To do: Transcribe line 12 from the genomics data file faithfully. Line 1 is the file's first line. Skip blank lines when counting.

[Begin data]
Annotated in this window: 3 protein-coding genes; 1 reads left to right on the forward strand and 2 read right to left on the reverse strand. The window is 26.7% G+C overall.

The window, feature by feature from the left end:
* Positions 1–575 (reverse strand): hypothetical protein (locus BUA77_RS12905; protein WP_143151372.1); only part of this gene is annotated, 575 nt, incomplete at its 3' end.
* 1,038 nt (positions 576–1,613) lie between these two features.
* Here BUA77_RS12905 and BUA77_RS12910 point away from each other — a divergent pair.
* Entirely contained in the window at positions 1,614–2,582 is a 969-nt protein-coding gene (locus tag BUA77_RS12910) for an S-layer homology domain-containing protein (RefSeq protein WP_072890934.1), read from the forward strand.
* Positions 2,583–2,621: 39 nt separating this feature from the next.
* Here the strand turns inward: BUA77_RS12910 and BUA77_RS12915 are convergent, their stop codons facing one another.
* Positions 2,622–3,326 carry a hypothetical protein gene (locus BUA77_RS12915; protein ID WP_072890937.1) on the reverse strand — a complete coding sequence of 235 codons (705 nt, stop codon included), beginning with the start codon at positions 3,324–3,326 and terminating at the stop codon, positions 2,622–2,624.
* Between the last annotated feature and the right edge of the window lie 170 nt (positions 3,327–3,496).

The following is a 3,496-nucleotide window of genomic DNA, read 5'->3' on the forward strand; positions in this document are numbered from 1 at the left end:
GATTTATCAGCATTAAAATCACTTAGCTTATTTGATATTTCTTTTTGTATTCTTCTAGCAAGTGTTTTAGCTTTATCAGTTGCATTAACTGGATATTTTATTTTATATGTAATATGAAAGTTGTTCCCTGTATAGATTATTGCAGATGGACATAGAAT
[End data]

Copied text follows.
GATTTATCAGCATTAAAATCACTTAGCTTATTTGATATTTCTTTTTGTATTCTTCTAGCAAGTGTTTTAGCTTTATCAGTTGCATTAACTGGATATTTTATTTTATATGTAATATGAAAGTTGTTCCCTGTATAGATTATTGCAGATGGACATAGAAT